3 Ways Positive CME Outcomes Benefit Hospitals
For physician learners, CME participation is a given. They’ve got to complete CME to satisfy a professional mandate. But physicians and their patients aren’t the only ones who benefit from CME. High quality CME activities – and, in particular, the high quality CME outcomes resulting from those activities – hold significant benefits for healthcare institutions.
Shorter hospital stays, fewer readmissions, and higher patient experience scores are three of these advantages. Let’s explore each one in greater depth.
1. Shorter hospital stays
In an American Medical Association (AMA) article about targeted CME, Sara Berg dubs these three advantages “hospital goals” and lists a few types of CME activities that can help learners (and hospitals, of course) achieve them. One of those activities, delivered as enduring content, has to do with health coaching. Specifically, the activity shows learners how health coaches can help patients with chronic conditions manage certain aspects of their own care.
Quality coaching empowers these patients to exert more control over their health, an undeniable positive outcome. It can also reduce the amount of time they spend in the hospital.
How does all of this benefit health providers? Quality CME content packaged in a readily available online activity helps physicians provide tangible health improvements to patients with chronic conditions. Over the long term, healthier patients need less medical intervention, which frees up resources for those with more pressing care needs.
2. Fewer readmissions
Unsurprisingly, the same type of CME activity that reduces lengths of stay also reduces the need to return to the hospital. But the health coach activity is far from the only type of CME resulting in auspicious outcomes for healthcare institutions.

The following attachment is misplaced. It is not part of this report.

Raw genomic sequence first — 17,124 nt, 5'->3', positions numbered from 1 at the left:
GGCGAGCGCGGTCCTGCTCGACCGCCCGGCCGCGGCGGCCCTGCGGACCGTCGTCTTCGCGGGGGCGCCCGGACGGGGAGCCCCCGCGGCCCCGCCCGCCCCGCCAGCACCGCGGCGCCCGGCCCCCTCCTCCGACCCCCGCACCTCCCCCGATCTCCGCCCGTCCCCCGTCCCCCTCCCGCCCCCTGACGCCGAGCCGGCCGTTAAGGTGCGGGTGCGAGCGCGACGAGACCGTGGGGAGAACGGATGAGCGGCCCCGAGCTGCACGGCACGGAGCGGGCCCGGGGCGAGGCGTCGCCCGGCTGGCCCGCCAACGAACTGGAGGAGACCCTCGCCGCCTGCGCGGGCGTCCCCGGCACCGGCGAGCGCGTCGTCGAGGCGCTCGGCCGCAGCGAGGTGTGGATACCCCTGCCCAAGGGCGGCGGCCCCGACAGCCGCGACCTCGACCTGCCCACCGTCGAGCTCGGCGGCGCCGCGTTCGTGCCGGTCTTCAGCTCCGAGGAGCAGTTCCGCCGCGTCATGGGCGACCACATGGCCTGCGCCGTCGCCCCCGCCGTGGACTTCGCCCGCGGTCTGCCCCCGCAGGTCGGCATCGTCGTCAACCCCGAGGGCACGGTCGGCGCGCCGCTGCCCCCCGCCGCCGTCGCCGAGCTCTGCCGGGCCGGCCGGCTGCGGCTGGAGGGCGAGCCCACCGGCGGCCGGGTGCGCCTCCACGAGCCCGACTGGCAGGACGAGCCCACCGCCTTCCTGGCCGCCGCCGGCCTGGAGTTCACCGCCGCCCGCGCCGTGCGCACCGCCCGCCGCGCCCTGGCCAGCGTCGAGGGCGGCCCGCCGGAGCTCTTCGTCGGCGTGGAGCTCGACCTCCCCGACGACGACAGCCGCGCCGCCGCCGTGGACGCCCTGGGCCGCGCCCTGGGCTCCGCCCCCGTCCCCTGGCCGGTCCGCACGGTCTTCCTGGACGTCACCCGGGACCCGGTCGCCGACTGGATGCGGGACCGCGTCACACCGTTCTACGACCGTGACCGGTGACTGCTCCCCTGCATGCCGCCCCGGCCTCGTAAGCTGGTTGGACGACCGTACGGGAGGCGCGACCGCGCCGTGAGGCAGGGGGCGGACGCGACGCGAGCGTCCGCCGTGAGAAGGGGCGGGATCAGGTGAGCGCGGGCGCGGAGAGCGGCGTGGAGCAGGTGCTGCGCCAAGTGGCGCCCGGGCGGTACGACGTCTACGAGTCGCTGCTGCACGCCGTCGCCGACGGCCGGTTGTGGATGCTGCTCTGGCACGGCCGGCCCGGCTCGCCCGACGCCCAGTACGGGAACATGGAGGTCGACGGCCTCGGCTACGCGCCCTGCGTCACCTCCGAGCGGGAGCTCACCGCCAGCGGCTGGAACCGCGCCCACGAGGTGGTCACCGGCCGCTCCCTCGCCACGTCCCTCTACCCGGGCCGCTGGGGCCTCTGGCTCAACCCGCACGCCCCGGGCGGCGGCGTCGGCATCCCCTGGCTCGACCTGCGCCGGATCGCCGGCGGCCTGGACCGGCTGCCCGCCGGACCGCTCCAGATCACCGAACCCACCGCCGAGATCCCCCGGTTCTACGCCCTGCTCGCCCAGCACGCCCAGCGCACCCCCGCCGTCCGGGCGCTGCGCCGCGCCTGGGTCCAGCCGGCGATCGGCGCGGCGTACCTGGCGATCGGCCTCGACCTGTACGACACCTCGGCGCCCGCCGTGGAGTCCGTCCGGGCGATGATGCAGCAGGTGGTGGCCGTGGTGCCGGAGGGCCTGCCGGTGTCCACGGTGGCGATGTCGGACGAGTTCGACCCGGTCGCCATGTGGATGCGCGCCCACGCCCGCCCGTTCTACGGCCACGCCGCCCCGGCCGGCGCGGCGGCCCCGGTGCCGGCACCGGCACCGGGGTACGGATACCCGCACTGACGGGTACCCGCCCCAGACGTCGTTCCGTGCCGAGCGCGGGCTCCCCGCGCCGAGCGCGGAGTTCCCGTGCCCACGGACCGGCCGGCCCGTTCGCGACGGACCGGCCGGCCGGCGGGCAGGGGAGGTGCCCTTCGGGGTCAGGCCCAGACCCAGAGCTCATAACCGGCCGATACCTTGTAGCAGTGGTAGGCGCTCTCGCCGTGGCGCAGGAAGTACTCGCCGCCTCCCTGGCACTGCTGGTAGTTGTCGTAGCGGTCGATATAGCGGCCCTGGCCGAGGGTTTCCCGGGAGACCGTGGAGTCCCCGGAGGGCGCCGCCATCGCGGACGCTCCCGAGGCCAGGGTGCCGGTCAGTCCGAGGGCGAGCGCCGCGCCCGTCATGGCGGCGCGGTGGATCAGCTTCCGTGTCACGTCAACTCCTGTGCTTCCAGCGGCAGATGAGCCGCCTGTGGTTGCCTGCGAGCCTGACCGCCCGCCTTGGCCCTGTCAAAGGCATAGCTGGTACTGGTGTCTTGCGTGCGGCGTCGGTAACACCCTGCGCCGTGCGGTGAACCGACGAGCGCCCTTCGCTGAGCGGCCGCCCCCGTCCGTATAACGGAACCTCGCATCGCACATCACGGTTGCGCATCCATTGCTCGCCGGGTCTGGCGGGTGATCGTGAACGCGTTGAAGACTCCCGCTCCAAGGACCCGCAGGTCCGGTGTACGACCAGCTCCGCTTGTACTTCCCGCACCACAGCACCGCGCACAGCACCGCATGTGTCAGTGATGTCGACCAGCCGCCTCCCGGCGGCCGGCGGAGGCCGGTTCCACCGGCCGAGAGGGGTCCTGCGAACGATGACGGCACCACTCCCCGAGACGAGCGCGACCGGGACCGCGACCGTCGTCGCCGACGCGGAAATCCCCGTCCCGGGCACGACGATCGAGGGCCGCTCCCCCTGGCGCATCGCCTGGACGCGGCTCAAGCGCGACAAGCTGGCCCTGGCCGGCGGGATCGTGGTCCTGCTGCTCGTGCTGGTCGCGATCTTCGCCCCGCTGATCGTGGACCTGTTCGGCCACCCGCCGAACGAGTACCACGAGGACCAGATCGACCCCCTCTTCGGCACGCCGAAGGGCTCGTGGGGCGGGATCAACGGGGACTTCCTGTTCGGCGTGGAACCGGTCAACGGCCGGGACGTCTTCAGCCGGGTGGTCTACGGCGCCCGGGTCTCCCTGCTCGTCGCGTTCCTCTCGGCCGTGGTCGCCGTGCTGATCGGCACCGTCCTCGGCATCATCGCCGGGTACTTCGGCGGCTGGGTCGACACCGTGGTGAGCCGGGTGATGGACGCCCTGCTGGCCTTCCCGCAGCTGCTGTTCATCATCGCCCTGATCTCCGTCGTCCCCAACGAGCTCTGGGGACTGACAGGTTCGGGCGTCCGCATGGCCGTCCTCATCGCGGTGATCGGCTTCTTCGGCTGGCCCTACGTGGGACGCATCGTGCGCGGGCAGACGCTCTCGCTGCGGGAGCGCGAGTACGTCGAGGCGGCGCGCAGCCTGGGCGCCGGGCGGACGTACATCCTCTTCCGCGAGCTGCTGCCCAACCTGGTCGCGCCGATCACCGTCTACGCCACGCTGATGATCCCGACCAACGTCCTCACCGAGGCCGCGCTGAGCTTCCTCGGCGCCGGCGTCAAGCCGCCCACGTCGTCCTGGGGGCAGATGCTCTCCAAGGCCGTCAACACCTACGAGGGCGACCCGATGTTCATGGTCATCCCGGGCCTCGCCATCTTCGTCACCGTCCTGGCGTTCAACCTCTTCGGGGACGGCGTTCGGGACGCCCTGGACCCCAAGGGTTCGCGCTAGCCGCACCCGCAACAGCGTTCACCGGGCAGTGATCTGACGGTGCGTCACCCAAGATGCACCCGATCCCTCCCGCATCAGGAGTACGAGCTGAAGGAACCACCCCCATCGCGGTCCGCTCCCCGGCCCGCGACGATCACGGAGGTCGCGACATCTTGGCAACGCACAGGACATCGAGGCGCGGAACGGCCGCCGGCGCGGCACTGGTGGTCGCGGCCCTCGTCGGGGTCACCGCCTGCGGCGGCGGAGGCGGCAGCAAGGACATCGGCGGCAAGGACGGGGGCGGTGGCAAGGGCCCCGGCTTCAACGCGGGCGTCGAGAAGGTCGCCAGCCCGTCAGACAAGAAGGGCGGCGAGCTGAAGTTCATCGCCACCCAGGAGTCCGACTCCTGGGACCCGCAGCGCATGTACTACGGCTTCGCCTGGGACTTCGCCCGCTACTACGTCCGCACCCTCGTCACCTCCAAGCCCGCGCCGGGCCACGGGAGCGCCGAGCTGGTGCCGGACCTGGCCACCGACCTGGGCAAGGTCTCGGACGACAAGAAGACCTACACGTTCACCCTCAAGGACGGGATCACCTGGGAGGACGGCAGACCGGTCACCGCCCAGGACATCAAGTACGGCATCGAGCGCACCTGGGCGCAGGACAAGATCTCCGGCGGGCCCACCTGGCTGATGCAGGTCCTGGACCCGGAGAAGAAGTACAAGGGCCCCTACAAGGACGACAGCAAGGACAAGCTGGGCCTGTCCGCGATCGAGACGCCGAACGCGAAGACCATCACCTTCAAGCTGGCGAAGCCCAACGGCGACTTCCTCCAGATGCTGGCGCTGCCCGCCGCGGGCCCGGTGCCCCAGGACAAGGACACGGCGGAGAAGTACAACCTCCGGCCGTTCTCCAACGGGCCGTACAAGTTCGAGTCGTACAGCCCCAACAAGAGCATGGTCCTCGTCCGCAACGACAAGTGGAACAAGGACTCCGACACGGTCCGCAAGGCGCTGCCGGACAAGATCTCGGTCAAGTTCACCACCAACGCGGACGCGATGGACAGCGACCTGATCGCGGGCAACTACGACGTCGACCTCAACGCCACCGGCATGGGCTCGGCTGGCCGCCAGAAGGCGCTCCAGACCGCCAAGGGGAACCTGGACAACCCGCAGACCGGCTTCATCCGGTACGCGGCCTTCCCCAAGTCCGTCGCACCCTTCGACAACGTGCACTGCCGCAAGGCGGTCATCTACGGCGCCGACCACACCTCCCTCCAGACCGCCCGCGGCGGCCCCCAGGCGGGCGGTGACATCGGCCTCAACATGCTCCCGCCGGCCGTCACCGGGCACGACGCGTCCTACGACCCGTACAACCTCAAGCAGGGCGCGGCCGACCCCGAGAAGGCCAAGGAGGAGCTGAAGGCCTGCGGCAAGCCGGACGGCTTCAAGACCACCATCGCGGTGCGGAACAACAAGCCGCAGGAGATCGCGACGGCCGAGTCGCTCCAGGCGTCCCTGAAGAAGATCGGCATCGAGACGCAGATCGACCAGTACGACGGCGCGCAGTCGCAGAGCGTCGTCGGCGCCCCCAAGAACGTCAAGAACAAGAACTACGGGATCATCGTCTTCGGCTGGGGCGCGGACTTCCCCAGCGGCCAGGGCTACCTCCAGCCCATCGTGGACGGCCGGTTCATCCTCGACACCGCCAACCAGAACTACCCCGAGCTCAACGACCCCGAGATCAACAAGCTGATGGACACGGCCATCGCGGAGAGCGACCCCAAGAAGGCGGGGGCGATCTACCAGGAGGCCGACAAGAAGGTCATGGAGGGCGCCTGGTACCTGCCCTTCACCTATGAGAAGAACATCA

For another example, look no further than University of Minnesota Health’s quality improvement efforts. They include a CME program that involves teams of learners focused on a specific hospital objective, such as lowering readmissions. Held as a series of live meetings, the program strives to satisfy universally expected CME outcomes targets as well as a specific hospital performance goal.
Reducing the need for hospital stays is also a positive macro-level outcome that reflects Stage 7 of Moore’s Outcomes Taxonomy: Community Health. A healthier community, after all, suffers from fewer conditions that require the assistance of medical professionals. Fewer people become patients in the first place – and fewer still need to be readmitted.
3. Higher marks from patients
Berg’s article mentions another type of CME activity about “appreciative inquiry.” In this activity, learners discover strategies for evaluating strengths and weaknesses in their practice and among their colleagues. The idea is to identify opportunities for improvement. In other words, learners find out how to create the optimal patient experience through critical evaluation of the status quo.
A better experience, of course, results in higher quality scores in patient evaluations. And higher marks from patients can elevate the standing of a healthcare institution. This benefit, like shorter stays and fewer readmissions, benefits hospitals as much as the patients the hospital serves.
Does your CME technology enable these outcomes?
Ultimately, the “how” of CME matters just as much as the “what.” To position your organization to reap the rewards of positive CME outcomes, you need to implement systems that make high quality CME easy to create, manage, deliver, and optimize. Technology plays a major role here.
To fully realize positive CME outcomes and measure them to the greatest extent possible, your CME learning management system (LMS) must:
- Make CME accessible by delivering all types of activities, from enduring content to webinars to learner self-management for live events
- Support outcomes reporting through automated distribution and collection of post-activity learner surveys
- Gather quality learner and activity data that helps you link CME performance to long-term organizational performance
There’s a reason why the ACCME increasingly emphasizes CME outcomes among accredited providers. They want your CME efforts – the activities you and your learners have invested in – to have a positive return for patients, physicians, healthcare institutions, and communities.
The right combination of quality CME and capable technology can help you get there.